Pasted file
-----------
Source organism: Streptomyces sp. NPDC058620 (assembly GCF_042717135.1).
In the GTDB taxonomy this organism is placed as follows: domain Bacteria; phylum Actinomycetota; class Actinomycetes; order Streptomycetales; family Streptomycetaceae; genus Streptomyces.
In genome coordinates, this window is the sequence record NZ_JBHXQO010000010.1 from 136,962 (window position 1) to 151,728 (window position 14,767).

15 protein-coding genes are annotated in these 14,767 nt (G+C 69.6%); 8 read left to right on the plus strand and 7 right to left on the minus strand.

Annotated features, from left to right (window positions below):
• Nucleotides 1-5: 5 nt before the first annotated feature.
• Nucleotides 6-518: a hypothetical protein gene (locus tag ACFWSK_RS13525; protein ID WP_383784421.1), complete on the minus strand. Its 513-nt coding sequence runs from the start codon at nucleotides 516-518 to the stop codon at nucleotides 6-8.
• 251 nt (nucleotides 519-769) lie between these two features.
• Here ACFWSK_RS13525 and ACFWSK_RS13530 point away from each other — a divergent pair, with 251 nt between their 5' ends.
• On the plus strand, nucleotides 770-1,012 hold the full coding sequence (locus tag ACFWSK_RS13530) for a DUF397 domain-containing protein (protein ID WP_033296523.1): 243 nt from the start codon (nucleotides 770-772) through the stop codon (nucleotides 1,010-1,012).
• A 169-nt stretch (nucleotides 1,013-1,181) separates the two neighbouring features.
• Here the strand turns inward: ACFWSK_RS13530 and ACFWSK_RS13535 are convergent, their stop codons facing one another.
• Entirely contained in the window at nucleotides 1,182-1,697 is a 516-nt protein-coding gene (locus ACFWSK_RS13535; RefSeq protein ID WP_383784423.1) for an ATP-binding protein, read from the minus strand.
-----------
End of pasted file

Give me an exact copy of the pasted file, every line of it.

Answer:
Source organism: Streptomyces sp. NPDC058620 (assembly GCF_042717135.1).
In the GTDB taxonomy this organism is placed as follows: domain Bacteria; phylum Actinomycetota; class Actinomycetes; order Streptomycetales; family Streptomycetaceae; genus Streptomyces.
In genome coordinates, this window is the sequence record NZ_JBHXQO010000010.1 from 136,962 (window position 1) to 151,728 (window position 14,767).

15 protein-coding genes are annotated in these 14,767 nt (G+C 69.6%); 8 read left to right on the plus strand and 7 right to left on the minus strand.

Annotated features, from left to right (window positions below):
• Nucleotides 1-5: 5 nt before the first annotated feature.
• Nucleotides 6-518: a hypothetical protein gene (locus tag ACFWSK_RS13525; protein ID WP_383784421.1), complete on the minus strand. Its 513-nt coding sequence runs from the start codon at nucleotides 516-518 to the stop codon at nucleotides 6-8.
• 251 nt (nucleotides 519-769) lie between these two features.
• Here ACFWSK_RS13525 and ACFWSK_RS13530 point away from each other — a divergent pair, with 251 nt between their 5' ends.
• On the plus strand, nucleotides 770-1,012 hold the full coding sequence (locus tag ACFWSK_RS13530) for a DUF397 domain-containing protein (protein ID WP_033296523.1): 243 nt from the start codon (nucleotides 770-772) through the stop codon (nucleotides 1,010-1,012).
• A 169-nt stretch (nucleotides 1,013-1,181) separates the two neighbouring features.
• Here the strand turns inward: ACFWSK_RS13530 and ACFWSK_RS13535 are convergent, their stop codons facing one another.
• Entirely contained in the window at nucleotides 1,182-1,697 is a 516-nt protein-coding gene (locus ACFWSK_RS13535; RefSeq protein ID WP_383784423.1) for an ATP-binding protein, read from the minus strand.